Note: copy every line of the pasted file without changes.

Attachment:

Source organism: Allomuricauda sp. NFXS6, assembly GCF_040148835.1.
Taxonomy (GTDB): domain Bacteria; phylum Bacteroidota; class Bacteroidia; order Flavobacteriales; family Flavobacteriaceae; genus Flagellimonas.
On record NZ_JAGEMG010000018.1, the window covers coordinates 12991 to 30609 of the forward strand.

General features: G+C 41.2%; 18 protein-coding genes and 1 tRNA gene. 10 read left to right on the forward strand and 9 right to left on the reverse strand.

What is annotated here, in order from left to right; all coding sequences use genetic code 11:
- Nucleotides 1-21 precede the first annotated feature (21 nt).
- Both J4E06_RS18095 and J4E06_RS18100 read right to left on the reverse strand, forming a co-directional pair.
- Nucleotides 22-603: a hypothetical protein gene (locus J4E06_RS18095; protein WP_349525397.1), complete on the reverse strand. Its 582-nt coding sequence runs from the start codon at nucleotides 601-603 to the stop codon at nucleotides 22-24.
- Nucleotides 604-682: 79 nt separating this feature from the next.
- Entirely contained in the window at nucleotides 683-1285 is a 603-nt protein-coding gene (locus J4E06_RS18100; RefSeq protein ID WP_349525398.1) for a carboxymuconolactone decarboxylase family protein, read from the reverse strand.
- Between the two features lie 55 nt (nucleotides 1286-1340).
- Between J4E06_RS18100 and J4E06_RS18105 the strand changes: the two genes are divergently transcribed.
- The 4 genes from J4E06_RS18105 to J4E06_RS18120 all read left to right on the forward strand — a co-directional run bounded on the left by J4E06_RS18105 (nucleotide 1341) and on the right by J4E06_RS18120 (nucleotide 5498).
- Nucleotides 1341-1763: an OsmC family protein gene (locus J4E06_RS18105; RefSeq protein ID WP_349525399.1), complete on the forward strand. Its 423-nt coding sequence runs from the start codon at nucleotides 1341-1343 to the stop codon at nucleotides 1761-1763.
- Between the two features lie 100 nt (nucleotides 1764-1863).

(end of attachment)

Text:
Source organism: Allomuricauda sp. NFXS6, assembly GCF_040148835.1.
Taxonomy (GTDB): domain Bacteria; phylum Bacteroidota; class Bacteroidia; order Flavobacteriales; family Flavobacteriaceae; genus Flagellimonas.
On record NZ_JAGEMG010000018.1, the window covers coordinates 12991 to 30609 of the forward strand.

General features: G+C 41.2%; 18 protein-coding genes and 1 tRNA gene. 10 read left to right on the forward strand and 9 right to left on the reverse strand.

What is annotated here, in order from left to right; all coding sequences use genetic code 11:
- Nucleotides 1-21 precede the first annotated feature (21 nt).
- Both J4E06_RS18095 and J4E06_RS18100 read right to left on the reverse strand, forming a co-directional pair.
- Nucleotides 22-603: a hypothetical protein gene (locus J4E06_RS18095; protein WP_349525397.1), complete on the reverse strand. Its 582-nt coding sequence runs from the start codon at nucleotides 601-603 to the stop codon at nucleotides 22-24.
- Nucleotides 604-682: 79 nt separating this feature from the next.
- Entirely contained in the window at nucleotides 683-1285 is a 603-nt protein-coding gene (locus J4E06_RS18100; RefSeq protein ID WP_349525398.1) for a carboxymuconolactone decarboxylase family protein, read from the reverse strand.
- Between the two features lie 55 nt (nucleotides 1286-1340).
- Between J4E06_RS18100 and J4E06_RS18105 the strand changes: the two genes are divergently transcribed.
- The 4 genes from J4E06_RS18105 to J4E06_RS18120 all read left to right on the forward strand — a co-directional run bounded on the left by J4E06_RS18105 (nucleotide 1341) and on the right by J4E06_RS18120 (nucleotide 5498).
- Nucleotides 1341-1763: an OsmC family protein gene (locus J4E06_RS18105; RefSeq protein ID WP_349525399.1), complete on the forward strand. Its 423-nt coding sequence runs from the start codon at nucleotides 1341-1343 to the stop codon at nucleotides 1761-1763.
- Between the two features lie 100 nt (nucleotides 1764-1863).